Some context to Welfare Spending
Posted on July 21, 2015 by Paul Mac Flynn
An article appeared in this morning's Belfast Telegraph outlining expenditure on some welfare benefits in Northern Ireland for the latest financial year. The figures were obtained in response to a parliamentary question to the Minister for Social Development and can be found here . The article made a number of claims about where expenditure has increased and then went on to quote some rather inept comparisons between the financial positions of Northern Ireland and Greece. All too often the debate in Northern Ireland regarding welfare reform has been sensationalist rather than intelligent. It is worth putting the figures reported today in some context.
The first thing to note from the figures presented is that they are nominal figures not adjusted for inflation. The table below uses a standard GDP deflator to make the relevant adjustment and consequently the increases in most benefits appear more modest. Simply adjusting for inflation, expenditure on Job Seekers Allowance has actually fallen by only 9% owing to a modest improvement in the labour market over those years.
However not all changes appear modest. The Belfast Telegraph only mentioned the increase in the Employment Support Allowance over the last year; this was because if they had highlighted its increase over the last 5 years the figure would have been over 650%. This is because the Employment Support Allowance has only existed since 2008 and is a replacement benefit for Incapacity Benefit, Severe Disablement Allowance and some cases of Income Support. As the above table shows expenditure in all these other benefits has been decreasing whilst ESA expenditure has been increasing. Subtracting the fall in Income Support and Incapacity Benefit and adjusting for inflation the real increase in ESA is only 4%.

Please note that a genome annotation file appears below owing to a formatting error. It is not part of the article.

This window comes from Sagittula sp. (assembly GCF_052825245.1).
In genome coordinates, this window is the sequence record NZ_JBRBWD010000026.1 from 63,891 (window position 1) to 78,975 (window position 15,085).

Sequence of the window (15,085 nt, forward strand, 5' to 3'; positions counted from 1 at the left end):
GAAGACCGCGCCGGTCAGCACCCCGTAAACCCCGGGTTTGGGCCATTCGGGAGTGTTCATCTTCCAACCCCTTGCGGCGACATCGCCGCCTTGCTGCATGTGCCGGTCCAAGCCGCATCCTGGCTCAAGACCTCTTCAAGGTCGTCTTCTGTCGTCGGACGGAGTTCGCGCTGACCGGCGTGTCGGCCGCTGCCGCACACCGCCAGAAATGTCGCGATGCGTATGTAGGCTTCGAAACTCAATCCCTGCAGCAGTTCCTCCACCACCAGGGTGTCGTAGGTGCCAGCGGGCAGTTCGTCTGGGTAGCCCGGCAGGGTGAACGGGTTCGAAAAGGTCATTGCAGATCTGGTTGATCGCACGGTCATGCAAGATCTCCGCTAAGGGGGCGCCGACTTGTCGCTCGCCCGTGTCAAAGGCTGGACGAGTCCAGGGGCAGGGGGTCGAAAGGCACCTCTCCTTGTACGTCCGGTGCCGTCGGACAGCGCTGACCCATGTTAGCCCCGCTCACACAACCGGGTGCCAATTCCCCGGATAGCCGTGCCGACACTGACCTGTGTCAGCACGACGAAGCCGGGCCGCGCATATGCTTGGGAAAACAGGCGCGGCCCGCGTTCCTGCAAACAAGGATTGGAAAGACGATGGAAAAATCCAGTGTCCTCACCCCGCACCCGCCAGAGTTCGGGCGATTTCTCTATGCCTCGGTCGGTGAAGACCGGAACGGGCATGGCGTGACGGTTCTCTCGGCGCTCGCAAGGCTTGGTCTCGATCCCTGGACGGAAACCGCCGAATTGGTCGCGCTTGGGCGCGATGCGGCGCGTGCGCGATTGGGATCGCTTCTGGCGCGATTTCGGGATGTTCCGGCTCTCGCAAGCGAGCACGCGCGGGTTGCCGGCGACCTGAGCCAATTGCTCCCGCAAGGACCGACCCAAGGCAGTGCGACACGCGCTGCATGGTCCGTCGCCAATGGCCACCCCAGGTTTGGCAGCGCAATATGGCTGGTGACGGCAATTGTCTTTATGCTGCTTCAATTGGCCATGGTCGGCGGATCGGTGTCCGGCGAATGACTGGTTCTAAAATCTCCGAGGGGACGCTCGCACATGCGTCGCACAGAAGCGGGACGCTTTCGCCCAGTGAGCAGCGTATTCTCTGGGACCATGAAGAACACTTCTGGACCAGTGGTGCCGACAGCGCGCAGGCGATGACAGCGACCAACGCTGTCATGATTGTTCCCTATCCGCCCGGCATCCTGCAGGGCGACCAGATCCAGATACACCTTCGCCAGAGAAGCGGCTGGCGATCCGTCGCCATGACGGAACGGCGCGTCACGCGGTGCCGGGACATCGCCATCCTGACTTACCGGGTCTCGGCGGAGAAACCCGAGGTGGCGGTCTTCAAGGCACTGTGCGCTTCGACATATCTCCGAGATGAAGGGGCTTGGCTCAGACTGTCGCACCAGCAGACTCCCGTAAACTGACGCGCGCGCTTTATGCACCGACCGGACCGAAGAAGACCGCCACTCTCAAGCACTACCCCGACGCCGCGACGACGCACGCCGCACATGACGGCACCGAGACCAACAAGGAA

The other benefit which is highlighted is Disability Living Allowance, and it is true to say that it has increased by 14% in real terms over the last five years. What is not mentioned is that DLA is a benefit paid to those suffering with a disability both in and out of work. It is meant to adjust for the cost of living with a disability and not to provide an income. What is also not mentioned is that just under half of DLA claimants are either pensioners or children.
Additionally some politicians used the figures to claim that in Northern Ireland, "work doesn't pay". They're right, but it has little or nothing to do with welfare. It has a lot to do with the fact that Northern Ireland has the lowest wages and the highest proportion of low paid workers in the United Kingdom. That in turn might have something to do with the fact productivity in Northern Ireland is just three quarter of the UK average due to our under developed private sector. If politicians wish to make work pay then grappling with this problem may prove a far more productive use of their time.